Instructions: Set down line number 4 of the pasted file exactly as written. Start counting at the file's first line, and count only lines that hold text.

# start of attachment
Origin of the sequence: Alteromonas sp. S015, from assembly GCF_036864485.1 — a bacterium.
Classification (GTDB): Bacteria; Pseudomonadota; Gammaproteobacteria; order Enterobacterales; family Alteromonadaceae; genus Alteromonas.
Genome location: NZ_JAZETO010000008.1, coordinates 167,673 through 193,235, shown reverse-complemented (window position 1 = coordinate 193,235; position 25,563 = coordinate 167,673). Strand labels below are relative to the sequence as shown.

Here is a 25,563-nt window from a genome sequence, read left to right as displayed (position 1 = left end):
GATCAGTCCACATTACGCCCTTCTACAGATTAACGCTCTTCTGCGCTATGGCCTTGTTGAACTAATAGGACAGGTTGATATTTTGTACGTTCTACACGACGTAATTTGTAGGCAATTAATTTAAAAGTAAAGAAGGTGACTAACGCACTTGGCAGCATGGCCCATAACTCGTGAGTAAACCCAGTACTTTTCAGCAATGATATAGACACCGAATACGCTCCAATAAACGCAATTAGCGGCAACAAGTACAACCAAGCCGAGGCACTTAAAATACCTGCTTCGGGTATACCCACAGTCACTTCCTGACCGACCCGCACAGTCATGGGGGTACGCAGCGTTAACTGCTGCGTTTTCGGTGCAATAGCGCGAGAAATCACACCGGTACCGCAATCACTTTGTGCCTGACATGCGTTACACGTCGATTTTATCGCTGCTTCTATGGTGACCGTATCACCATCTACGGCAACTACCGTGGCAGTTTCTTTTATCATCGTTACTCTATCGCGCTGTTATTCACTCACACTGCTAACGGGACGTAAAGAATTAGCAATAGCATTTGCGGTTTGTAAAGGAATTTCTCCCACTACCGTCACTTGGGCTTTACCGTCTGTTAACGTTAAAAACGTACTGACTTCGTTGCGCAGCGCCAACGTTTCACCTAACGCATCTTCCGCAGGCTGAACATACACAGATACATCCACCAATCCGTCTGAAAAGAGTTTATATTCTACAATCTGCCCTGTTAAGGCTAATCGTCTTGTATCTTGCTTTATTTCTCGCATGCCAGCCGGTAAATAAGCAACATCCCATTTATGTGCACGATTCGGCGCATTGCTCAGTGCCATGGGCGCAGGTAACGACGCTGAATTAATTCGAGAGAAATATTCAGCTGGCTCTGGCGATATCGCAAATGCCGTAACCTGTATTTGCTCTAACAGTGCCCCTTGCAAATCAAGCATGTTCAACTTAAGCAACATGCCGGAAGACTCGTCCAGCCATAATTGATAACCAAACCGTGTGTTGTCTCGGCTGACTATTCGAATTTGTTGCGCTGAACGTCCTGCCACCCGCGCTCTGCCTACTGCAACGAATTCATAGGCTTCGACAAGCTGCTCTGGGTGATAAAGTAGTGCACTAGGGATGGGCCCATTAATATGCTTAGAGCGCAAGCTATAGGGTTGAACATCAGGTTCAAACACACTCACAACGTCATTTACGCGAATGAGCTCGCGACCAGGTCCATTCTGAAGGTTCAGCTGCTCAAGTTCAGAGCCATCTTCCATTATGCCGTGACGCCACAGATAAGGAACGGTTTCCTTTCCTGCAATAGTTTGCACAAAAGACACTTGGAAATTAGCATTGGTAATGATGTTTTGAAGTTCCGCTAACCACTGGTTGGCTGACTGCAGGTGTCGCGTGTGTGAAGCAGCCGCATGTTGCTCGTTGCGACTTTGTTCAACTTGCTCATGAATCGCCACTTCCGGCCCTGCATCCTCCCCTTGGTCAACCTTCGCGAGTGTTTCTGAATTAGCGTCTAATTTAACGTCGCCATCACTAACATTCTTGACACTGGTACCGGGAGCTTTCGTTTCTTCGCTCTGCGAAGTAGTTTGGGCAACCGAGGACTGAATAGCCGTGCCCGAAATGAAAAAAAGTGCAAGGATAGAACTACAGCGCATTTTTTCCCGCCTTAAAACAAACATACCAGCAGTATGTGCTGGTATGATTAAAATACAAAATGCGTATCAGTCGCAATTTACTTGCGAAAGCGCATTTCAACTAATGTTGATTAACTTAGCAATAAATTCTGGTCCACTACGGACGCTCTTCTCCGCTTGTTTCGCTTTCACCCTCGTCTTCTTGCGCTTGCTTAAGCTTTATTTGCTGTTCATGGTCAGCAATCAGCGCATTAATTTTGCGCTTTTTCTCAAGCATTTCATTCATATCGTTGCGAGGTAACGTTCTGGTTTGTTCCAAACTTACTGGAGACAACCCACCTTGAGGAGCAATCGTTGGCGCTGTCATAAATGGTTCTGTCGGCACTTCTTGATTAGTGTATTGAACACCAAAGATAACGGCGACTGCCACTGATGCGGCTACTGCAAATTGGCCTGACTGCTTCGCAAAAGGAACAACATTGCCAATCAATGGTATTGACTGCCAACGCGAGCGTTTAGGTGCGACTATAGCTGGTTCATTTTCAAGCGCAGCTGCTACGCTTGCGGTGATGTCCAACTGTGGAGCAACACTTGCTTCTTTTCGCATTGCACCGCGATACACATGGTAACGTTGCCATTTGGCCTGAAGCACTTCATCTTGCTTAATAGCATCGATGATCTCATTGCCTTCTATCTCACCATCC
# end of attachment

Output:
Here is a 25,563-nt window from a genome sequence, read left to right as displayed (position 1 = left end):